They provide a bonus to a ship's system they are manning. Everything from faster recharge rates for weapons and shields to more evasion. They also gain experience and can level boosting how effective they are. I often found myself even if I happened onto a new crew member who already had a skill I had level up that it was nice having a backup. Sometimes it felt like it was the games way of telling me next round your one guy is going get killed so here is his replacement. Just don’t tell the cr3ew my theory on that one! They might not be too happy to be on this adventure with me after all.
As far as the different races somewhere much better to have than others when you reached the end game. Many of them, for the most part, had positive and negative traits to create a balance so they would feel too powerful. While humans could learn quicker by the time you got to the final sector anyone who has been along for the ride long enough should have been max out anyway. The Engi were great to have for fast repairs but when you got boarded by the attacking ships them were quite worthless in combat. You also had ones like Mantis that were quick and decent in combat but they took double the time to repair.
I never felt like I had too many crew members. Often times I never had enough and only manned the more important systems. Ship combat when the enemies would board was also an issue quite a few times since they usually attacked with races that had a bonus to combat themselves. Leaving me trying to lure them into the medbay so I could get heals while slowly taking them out.
The thing that makes or breaks you is your luck when it comes to events. There are also quite a few of them to keep the game feeling rather fresh. You quickly learn some are just not worth the risk unless you are desperate. While others almost seemed like the best choice to go with no matter how your own situation is going.
For a space game, you had the normal beacon of distress that would sometimes be someone needing help and other times an ambush. The pirates were sometimes witty about it when they lure you out there with a comment about them being in need and your ship is just what they needed. Most of the times though they seemed to be worth going after for the scrap and other loot you get for defeating them.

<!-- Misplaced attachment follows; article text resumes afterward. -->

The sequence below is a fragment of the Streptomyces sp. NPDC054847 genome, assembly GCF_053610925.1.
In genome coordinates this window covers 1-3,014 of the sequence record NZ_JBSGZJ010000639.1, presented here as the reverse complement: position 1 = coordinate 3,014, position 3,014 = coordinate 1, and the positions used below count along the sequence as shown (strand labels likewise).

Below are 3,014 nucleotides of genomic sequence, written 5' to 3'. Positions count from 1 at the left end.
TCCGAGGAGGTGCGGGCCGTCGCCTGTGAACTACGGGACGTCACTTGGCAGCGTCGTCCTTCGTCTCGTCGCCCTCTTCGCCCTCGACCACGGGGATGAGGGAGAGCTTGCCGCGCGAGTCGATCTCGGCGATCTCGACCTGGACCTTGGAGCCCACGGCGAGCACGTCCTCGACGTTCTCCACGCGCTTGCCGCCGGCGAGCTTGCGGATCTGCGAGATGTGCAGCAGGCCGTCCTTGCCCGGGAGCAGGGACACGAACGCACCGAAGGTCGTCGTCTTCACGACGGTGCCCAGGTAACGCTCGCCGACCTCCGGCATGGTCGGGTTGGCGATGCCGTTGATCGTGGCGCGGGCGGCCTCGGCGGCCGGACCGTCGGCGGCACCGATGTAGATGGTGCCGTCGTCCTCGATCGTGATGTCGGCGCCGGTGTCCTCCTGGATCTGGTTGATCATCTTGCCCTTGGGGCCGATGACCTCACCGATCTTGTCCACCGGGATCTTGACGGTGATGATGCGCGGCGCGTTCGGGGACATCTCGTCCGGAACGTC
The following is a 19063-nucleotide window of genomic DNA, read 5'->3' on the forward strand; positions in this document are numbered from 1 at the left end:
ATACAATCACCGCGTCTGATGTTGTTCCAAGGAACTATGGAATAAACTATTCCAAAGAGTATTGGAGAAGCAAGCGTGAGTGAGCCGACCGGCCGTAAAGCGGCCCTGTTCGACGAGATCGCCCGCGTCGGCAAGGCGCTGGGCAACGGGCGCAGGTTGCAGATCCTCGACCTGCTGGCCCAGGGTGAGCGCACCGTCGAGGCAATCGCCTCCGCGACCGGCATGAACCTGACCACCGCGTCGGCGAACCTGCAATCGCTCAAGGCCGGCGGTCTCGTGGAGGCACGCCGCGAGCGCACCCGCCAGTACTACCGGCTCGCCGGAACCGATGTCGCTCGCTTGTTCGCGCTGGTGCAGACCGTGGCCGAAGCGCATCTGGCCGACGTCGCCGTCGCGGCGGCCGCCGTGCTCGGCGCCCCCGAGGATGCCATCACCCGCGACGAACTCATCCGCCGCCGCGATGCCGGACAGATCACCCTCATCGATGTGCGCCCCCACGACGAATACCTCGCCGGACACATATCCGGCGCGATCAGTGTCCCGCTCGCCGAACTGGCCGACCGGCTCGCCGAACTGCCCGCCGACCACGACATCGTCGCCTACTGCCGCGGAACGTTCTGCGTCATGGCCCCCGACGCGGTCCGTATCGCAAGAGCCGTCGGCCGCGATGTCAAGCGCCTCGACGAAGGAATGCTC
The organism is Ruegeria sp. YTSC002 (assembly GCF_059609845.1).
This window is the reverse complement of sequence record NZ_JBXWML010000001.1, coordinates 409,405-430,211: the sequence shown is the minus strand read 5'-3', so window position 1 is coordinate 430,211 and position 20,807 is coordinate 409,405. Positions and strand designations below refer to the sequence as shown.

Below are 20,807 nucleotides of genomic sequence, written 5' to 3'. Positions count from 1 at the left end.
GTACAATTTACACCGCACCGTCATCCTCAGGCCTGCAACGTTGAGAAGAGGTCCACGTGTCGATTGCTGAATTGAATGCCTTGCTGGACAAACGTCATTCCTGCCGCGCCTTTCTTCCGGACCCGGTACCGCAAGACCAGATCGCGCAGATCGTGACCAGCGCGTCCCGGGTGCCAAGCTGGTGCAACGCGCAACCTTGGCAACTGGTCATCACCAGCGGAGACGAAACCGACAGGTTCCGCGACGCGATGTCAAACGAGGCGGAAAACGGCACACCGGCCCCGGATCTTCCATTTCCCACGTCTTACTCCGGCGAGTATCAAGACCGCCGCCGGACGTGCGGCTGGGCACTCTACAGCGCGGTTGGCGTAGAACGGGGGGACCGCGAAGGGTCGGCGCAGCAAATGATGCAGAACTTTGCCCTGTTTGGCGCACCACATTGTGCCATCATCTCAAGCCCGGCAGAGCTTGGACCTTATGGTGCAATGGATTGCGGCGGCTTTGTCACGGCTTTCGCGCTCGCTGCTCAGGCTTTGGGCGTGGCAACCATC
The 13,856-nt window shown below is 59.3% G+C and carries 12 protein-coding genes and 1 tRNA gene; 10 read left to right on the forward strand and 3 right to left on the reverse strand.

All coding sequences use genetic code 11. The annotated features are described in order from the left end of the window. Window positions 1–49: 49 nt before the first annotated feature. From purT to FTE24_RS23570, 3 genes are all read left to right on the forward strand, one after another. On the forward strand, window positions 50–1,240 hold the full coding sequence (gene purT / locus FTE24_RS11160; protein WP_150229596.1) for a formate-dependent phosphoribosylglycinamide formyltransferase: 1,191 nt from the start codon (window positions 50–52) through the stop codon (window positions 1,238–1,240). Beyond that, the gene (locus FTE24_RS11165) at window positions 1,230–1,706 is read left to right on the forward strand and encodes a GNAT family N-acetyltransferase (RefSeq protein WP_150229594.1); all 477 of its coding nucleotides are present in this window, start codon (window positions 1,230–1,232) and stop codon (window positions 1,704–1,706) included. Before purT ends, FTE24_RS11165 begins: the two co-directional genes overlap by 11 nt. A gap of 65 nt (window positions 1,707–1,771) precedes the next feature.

I myself learned to stay away from the mission that could cost me a crew member. Many times this fell down to an ethical dilemma where both good and evil ones could result in losing a member. One such event is do you won't allow a member to be an experiment on? Well, how greedy are you to say yes to that! With how rare it was for me to have most of the system manned I did don’t care what kind of reward would be offered it was not worth losing an experienced crew member. You also did not have any control once you accepted ones where they could be lost at a high rate with the end result. It was more like the roll of the dice and crew member bites the dust.
You also had times where a crew member of yours was the right race and had the skill for a special option to appear. They could complete the task and there was very little downside to letting them do so. They would show up as special blue options letting the player know that they were different from your other choices.
Another big factor when heading to different places for these became the environment they were in. If you were battling a space pirate next to a sun or asteroid belt things could go sideways rather fast. You might end up with some bad luck of an asteroid knocking out your shields before they attack or the sun causing a fire in a bad area on the ship. Other times you might have jumped into a nebula to slow down the pursuit on you and it renders a large amount of your power system unusable meaning you could not fully power up your weapons and shields. Many times the environment was the one to do me in more so than pirates or anything else I ran into.
This part of the game is what adds repayable and depth to the game. Without so many different events it would be a much shorter game. I could also see it as an easy way to breathe new life back into the game without needing to add too much.
The Last Stand
With any luck, you end up at the last sector having survived all kinds of horrors to get there. This is the end game and it does not hold back. I started to get a feel long before I would even get to this point if I had any chance at all of surviving.
I will say this part of the game is quite different then what you have faced up to this point. I’m not going to go anymore into it. As I felt it was a nice holding back and waiting to introduce these game mechanics into until the very end. It made it something extra special to deal with.
I ended up getting killed so many times in this game. It was nice that each playthrough was only a couple of hours at most. So when you did die it was not the biggest deal in the world has to start over. The game also had a decent enough replayability that you would want to keep going. While unlocking a new ship did help a little bit in that aspect I mostly liked using The Kestrel as it allowed me to build up what I wanted and fit my playstyle right away.
Another Game Post
If you are looking for something similar to FTL that has more depth, takings longer to play and is not as brutal there is another very similar game to it. It’s also more modern so it has slightly higher quality graphics and game mechanics.